If a partnership is not in place by the end of 2011, the funds will be re-directed to HOV/bus rapid transit in the I-405 corridor. Sound Transit 2 does not include any additional funds for commuter or passenger rail on the Eastside BNSF corridor.

        I have heard something about plans for a trail. Do you know what happened to them?

      2. Nothing I am aware of has suggested use of the BNSF ROW for connecting the 520 bike trail across 405. It’s obvious that is the best solution but because the ownership and use has been up in the air for so long WSDOT doesn’t even consider it. COB hasn’t addressed purchase of the ROW either. Although they do plan to use it as a utility ROW.

        Kudos to Kirkland. They purchased the ROW and last week there were already survey crews out on the section through Totem Lake hired by the city.

        Northup would be fine if the city did nothing. It’s wide lanes each direction with a generous shoulder. The plans I’ve see make it worse by adding lanes. A bike lane on a four lane road with center turn lane is next to useless.

      3. “Northup would be fine if the city did nothing. It’s wide lanes each direction with a generous shoulder.”

        The generous shoulder only exists between 108th Ave and Bellevue Way and between 116th Ave and 24th St. Between 405 and 108th Ave, there is maybe 6 inches of shoulder at best. There is one isolated section a couple-hundred where the westbound direction has decent shoulder width, but it’s so short, it’s next to useless (I don’t use it because if I did, as soon as I pulled out of traffic, it would be time to merge back in).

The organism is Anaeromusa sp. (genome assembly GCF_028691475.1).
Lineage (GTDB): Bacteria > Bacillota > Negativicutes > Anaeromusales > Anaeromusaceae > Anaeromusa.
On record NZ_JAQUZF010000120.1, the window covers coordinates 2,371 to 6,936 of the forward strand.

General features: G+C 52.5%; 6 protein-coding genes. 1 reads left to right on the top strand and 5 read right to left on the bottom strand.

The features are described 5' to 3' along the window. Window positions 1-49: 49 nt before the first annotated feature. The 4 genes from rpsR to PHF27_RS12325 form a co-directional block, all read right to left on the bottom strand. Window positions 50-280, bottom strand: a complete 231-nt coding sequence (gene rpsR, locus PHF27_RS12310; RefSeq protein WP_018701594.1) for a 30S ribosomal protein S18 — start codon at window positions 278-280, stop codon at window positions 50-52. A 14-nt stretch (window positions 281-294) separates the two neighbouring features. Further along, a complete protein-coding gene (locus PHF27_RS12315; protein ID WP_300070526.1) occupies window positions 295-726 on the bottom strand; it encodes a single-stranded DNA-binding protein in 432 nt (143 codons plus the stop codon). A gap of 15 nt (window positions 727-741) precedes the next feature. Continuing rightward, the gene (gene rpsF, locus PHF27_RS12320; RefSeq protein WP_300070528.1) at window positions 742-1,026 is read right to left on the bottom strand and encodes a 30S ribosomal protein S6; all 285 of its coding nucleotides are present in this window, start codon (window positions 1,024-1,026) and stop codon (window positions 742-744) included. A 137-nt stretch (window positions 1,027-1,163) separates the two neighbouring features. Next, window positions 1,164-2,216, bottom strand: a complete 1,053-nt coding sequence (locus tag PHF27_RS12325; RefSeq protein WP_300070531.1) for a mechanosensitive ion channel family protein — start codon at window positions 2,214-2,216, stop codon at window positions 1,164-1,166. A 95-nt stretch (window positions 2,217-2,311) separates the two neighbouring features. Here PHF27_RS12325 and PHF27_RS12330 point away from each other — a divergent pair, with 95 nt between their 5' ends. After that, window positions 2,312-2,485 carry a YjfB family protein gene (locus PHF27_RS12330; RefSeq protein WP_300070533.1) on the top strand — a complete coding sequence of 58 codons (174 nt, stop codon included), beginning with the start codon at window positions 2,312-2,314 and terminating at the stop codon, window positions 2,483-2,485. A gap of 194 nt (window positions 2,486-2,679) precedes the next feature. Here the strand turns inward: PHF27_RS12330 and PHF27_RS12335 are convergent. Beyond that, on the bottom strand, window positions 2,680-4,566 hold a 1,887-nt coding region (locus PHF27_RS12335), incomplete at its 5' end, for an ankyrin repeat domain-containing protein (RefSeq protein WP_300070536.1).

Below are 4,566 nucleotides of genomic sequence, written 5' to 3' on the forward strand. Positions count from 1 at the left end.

For a bicycle thru-route, I like the railroad track idea the best, if it can ever happen. However, a bicycle trail on the BNSF corridor is still not a substitute for at least sidewalks on Northup Way because the BNSF corridor still provides zero pedestrian access to the businesses along Northup.

      4. “they should lid 405 through Bellevue and put a trail on top”

        Please lid I-5 from Yesler Way to Denny Way. Pretty please. It would open up vast opportunities for real estate, housing, a big f***ing park, and would make it more pleasant to walk from downtown to First Hill and Capitol Hill.

    1. I forgot about that, but I agree that would be really nice to have. The question whether the 99% of residents who drive everywhere and never take the bus will see paying for it as a worthy use of their tax dollars.

  3. Bellevue needs a decent E/W bicycle route through the center of the city. There is that trail along 520 in the North, and the Factoria bike lanes SE 36th and SE Eastgate way on either side of I-90. But if you are in Cross roads and want to get to downtown Bellevue it’s hard to find a route that isn’t full of cars. Yes you can ride Bell-Red, yes you can ride Northup, but neither is pleasant.

    1. In a few years, there will be NE 15th/16th for an east-west route. Closer to downtown, the widened NE 12th will hopefully be a less scary route than NE 8th.

      Where does the SR-520 trail end? Does it connect up with NE 24th somewhere east of 130th NE?

  4. A lightweight diesel passenger train
    (like this in San Diego

    , or a light rail train with a battery car could make the run from Woodinville , through Totem Lake Kirkland, and Bellevue, as a local running train, until the I-90 rail line is complete. All that, with just putting the vehicle on the existing tracks, without even yet building (and paying for) the overhead high voltage electrics.

    That could move real people, right now, in considerable numbers. Granted, its a single rail track. Several small side tracks would take care of track sharing.

    Or just one train, making a simple Woodinville to Bellvue 30 minute run, reverses direction and goes back the otherway.